How to Fix Your Wet Basement
- Mar. 24, 2016
- Courtney Lynch
- Home Life
There are many things to take into consideration when looking at a new home. Of the numerous aspects to look at, Bob Vila warned that one of the most important areas to inspect is the basement. If this area shows signs of a moisture problem, such as watermarks or a sump pump, it's a sign that costly repairs could be in your future if you decide to buy.1
Finding moisture of any amount in your home is never a fun thing to encounter. While many common home repairs are fairly straightforward, it can be difficult to determine the source of water infiltrating your basement. However, many homeowners face this problem sooner or later. According to the American Society of Home Inspectors, 60 percent of houses have wet basements. While it may take some hard work and patience, there is a solution for you and your home.2
The first thing you need to do when you find water in your basement is find the source. Of course, this is easier said than done. There are many possible causes of a basement leak. For instance, the water could be coming from outside, potentially the result of plants too close to your home or a clogged gutter. Or, there could be leaky pipes releasing water onto the floor every time a faucet is turned on. Realtor.com explained finding the ultimate cause may take some trial and error.3 However, it's crucial that you begin your efforts as soon as you find any water. Moisture left unaddressed could lead to mold, which could affect your health and that of your family.
Start on the Outside
A common cause of leaky basements is faulty gutters and downspouts. HouseLogic estimated the cost of repairing broken gutters could be a couple hundred dollars.4 Though this may seem expensive, it's best to do this before the damage begins to harm your foundation.5 According to HomeAdvisor, water damage repair cost between $1,000 and $3,500 in 2015.6 Mold repair work alone can cost more than $500, HGTV explained.7
Downspouts should release water several feet away from your home. If they are shorter than this, consider temporarily adding extensions. Or, a landscaper could install a pipe underground to guide water away from your house.
Realtor.com noted that bushes and gardens planted too close to your house can compromise your foundation. Move your plant bed a few feet away from the building and make sure the soil nearby is sloping away. If it isn't, any rainfall will be directed straight to your basement.
Check Your Pipes
Once you know the exterior of your home is secure, move your search inside. According to the U.S. Environmental Protection Agency, the average home loses about 10,000 gallons of water every year to leaky pipes. One in ten homes lose 90 or more gallons of water a day.8 This costs Americans money on their water bills and the cost of repairs due to excess water can add up.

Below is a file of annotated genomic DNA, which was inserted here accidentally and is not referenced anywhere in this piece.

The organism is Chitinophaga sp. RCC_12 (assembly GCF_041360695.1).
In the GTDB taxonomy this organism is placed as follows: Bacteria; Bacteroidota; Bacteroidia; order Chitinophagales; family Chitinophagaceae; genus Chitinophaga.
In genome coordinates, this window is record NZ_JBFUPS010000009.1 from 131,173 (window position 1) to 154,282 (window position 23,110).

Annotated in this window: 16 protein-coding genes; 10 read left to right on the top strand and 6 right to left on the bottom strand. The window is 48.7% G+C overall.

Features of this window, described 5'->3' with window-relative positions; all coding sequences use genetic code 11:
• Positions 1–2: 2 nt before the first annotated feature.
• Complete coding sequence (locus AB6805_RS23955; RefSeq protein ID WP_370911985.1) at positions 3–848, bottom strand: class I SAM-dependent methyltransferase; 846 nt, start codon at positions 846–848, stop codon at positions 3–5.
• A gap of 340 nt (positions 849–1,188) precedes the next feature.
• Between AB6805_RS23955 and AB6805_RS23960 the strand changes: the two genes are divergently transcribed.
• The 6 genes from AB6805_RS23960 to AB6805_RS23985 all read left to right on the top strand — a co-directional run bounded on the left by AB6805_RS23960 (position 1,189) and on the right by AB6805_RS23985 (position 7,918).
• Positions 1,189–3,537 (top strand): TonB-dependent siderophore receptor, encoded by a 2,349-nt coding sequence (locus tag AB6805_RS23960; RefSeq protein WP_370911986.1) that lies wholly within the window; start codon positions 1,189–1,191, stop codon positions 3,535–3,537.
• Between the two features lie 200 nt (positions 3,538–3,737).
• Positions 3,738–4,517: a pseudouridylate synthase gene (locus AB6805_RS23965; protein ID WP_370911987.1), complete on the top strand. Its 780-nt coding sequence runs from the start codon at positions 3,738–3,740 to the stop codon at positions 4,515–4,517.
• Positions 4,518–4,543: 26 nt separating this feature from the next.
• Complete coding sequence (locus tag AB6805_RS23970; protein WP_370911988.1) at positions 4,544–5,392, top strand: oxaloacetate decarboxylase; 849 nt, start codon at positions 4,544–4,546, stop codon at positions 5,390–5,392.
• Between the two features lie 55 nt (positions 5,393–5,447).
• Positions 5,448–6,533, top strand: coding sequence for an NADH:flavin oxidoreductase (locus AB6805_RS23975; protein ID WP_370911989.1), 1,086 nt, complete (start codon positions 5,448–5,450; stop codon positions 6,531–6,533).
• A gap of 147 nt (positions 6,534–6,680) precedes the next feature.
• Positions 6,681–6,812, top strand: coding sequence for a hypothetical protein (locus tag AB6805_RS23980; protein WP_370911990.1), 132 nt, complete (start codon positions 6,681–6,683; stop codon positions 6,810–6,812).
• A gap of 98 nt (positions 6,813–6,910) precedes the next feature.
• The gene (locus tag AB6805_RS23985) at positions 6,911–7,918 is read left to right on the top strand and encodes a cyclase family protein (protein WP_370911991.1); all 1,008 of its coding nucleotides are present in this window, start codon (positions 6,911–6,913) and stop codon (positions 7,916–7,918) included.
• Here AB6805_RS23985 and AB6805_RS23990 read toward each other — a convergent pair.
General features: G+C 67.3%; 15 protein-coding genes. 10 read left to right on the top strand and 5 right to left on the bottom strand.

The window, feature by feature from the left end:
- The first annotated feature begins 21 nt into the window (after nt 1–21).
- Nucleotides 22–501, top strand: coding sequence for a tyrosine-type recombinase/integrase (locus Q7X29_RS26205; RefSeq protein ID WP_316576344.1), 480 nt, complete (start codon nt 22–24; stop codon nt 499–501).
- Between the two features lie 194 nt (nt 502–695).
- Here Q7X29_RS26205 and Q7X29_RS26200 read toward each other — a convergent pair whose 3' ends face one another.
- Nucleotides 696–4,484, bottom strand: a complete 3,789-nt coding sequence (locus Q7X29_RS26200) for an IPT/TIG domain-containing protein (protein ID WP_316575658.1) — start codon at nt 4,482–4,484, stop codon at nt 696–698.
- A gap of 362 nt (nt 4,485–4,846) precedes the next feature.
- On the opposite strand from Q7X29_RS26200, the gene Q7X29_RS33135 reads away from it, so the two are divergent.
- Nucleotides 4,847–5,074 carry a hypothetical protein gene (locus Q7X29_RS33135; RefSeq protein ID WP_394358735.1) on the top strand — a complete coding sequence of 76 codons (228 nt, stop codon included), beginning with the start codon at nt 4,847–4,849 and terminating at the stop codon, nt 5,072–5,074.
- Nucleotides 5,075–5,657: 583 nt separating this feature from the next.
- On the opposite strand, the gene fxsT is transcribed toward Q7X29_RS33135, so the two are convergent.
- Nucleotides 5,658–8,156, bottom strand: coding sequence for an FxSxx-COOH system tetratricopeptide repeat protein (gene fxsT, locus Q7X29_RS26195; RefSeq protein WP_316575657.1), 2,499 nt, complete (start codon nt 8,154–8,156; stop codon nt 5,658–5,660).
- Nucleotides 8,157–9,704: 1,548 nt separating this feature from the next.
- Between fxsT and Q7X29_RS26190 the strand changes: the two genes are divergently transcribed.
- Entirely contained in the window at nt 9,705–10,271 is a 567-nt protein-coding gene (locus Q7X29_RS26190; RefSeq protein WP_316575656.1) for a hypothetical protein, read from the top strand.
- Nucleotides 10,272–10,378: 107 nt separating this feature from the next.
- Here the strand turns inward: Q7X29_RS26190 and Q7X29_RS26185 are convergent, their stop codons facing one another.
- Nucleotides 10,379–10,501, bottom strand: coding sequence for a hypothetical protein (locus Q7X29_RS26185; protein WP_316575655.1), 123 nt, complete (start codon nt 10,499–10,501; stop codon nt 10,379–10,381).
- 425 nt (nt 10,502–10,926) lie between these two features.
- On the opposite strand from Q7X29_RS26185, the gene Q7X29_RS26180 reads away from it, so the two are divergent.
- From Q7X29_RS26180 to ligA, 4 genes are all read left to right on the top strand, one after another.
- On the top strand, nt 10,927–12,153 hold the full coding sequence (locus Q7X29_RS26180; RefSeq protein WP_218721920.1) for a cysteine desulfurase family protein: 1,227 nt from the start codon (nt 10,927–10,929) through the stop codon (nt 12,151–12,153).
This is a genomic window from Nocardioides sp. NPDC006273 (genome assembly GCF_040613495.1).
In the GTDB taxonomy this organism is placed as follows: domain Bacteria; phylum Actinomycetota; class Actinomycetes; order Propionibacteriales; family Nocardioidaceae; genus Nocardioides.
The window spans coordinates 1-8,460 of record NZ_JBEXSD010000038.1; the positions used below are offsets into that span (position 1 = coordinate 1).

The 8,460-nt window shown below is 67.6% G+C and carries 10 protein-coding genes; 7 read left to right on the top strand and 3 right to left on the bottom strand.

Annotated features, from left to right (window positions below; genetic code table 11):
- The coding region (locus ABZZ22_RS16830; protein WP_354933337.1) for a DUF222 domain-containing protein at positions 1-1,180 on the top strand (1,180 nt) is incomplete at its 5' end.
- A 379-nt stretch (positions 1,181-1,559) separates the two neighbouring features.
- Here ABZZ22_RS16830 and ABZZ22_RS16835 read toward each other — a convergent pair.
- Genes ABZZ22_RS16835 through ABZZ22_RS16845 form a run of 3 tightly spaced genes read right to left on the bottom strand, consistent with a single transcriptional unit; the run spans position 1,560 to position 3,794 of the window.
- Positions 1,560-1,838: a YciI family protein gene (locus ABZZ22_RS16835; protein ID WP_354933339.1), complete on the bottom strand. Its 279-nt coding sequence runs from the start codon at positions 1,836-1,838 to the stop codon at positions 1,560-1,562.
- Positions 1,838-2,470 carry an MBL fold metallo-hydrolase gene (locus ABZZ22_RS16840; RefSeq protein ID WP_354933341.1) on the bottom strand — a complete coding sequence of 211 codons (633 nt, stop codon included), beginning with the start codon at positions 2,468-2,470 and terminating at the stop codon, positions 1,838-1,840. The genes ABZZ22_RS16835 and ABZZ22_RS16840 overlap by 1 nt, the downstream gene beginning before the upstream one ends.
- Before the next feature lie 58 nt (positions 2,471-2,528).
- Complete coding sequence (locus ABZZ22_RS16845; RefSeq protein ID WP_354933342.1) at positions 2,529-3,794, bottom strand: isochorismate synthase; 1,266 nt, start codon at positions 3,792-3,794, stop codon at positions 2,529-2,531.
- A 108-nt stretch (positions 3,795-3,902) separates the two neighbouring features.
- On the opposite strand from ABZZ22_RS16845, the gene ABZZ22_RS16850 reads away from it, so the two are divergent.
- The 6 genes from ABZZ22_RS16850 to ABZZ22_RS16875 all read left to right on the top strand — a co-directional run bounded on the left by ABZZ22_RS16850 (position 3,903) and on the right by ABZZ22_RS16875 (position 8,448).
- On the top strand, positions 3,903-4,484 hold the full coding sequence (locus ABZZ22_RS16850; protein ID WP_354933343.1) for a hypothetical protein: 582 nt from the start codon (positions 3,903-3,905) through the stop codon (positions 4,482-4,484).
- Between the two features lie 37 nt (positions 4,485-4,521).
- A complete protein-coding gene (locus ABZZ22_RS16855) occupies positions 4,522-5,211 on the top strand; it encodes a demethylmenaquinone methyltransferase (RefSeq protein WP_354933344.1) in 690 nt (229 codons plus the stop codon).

According to Popular Mechanics, a small leak in a pipe can be easily fixed with a piece of a garden hose.9 Once you find the leak, clean the pipe around it, add the piece of hose and secure it in place with some hose clamps.
However, if your leak problem is bigger than a quick fix can solve, you may want to hire a professional to replace your pipes.
If your moisture problem is a recurring one that can't be fixed by moving plants or repairing pipes, you might want to invest in some new machinery in your basement. Specifically, dehumidifiers and sump pumps.
Wet basements caused by high humidity can be remedied with a dehumidifier, according to This Old House.10 Put the machine near an area of easy drainage. The dehumidifier will pull a lot of the moisture out of the air. Turning up the heat, especially during the winter, may also be helpful in lowering the humidity level.
Humidity issues are commonly caused by condensation on cold water pipes, Popular Mechanics explained. Foam pipe insulation is the remedy for this and it's only necessary on some of the pipes. The insulation will keep air from reaching it and creating moisture.
For those basements that flood during storms, a sump pump is the most likely solution for you. Bob Vila explained that it's not wise to skimp when it comes to a sump pump purchase. Avoid the plastic ones and opt for the submersible models, because the lids on them keep debris out of the sump pit. This is important. You wouldn't want anything blocking the pump when it's needed most.
Realtor.com explained that if your basement is especially prone to flooding during storms, it's probably worth it to invest in a backup generator as well. The storms that pour water into your basement could also be the ones that knock the power out, preventing the pump from functioning. The two items together will be costly—about $4,000, Realtor.com estimated—but it's well worth it.